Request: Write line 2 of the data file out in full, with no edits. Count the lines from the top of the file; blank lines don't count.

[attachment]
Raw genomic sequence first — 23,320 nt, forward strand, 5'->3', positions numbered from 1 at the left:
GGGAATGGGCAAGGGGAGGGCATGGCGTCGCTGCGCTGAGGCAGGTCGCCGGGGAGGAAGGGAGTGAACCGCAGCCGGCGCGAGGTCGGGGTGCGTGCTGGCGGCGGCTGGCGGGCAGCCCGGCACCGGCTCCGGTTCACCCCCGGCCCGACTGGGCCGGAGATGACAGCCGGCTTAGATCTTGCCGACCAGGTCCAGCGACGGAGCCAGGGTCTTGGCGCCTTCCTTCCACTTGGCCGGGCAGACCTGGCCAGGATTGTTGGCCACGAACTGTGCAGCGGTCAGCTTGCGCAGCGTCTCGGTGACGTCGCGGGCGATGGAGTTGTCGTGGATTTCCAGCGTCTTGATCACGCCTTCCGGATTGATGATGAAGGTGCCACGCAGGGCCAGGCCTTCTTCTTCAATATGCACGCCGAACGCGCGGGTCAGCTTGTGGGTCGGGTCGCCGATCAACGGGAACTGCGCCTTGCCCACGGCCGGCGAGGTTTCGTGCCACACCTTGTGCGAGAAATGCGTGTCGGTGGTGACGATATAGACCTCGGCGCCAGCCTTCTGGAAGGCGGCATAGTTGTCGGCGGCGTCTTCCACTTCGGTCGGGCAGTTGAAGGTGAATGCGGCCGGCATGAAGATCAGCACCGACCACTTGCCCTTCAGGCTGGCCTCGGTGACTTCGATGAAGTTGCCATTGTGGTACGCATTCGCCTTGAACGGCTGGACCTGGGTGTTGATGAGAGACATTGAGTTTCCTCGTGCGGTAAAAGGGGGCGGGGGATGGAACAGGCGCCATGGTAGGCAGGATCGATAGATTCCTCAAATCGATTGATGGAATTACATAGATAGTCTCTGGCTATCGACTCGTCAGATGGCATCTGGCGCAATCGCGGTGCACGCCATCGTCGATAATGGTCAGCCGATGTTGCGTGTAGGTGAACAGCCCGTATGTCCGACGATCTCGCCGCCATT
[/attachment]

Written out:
GGGAATGGGCAAGGGGAGGGCATGGCGTCGCTGCGCTGAGGCAGGTCGCCGGGGAGGAAGGGAGTGAACCGCAGCCGGCGCGAGGTCGGGGTGCGTGCTGGCGGCGGCTGGCGGGCAGCCCGGCACCGGCTCCGGTTCACCCCCGGCCCGACTGGGCCGGAGATGACAGCCGGCTTAGATCTTGCCGACCAGGTCCAGCGACGGAGCCAGGGTCTTGGCGCCTTCCTTCCACTTGGCCGGGCAGACCTGGCCAGGATTGTTGGCCACGAACTGTGCAGCGGTCAGCTTGCGCAGCGTCTCGGTGACGTCGCGGGCGATGGAGTTGTCGTGGATTTCCAGCGTCTTGATCACGCCTTCCGGATTGATGATGAAGGTGCCACGCAGGGCCAGGCCTTCTTCTTCAATATGCACGCCGAACGCGCGGGTCAGCTTGTGGGTCGGGTCGCCGATCAACGGGAACTGCGCCTTGCCCACGGCCGGCGAGGTTTCGTGCCACACCTTGTGCGAGAAATGCGTGTCGGTGGTGACGATATAGACCTCGGCGCCAGCCTTCTGGAAGGCGGCATAGTTGTCGGCGGCGTCTTCCACTTCGGTCGGGCAGTTGAAGGTGAATGCGGCCGGCATGAAGATCAGCACCGACCACTTGCCCTTCAGGCTGGCCTCGGTGACTTCGATGAAGTTGCCATTGTGGTACGCATTCGCCTTGAACGGCTGGACCTGGGTGTTGATGAGAGACATTGAGTTTCCTCGTGCGGTAAAAGGGGGCGGGGGATGGAACAGGCGCCATGGTAGGCAGGATCGATAGATTCCTCAAATCGATTGATGGAATTACATAGATAGTCTCTGGCTATCGACTCGTCAGATGGCATCTGGCGCAATCGCGGTGCACGCCATCGTCGATAATGGTCAGCCGATGTTGCGTGTAGGTGAACAGCCCGTATGTCCGACGATCTCGCCGCCATT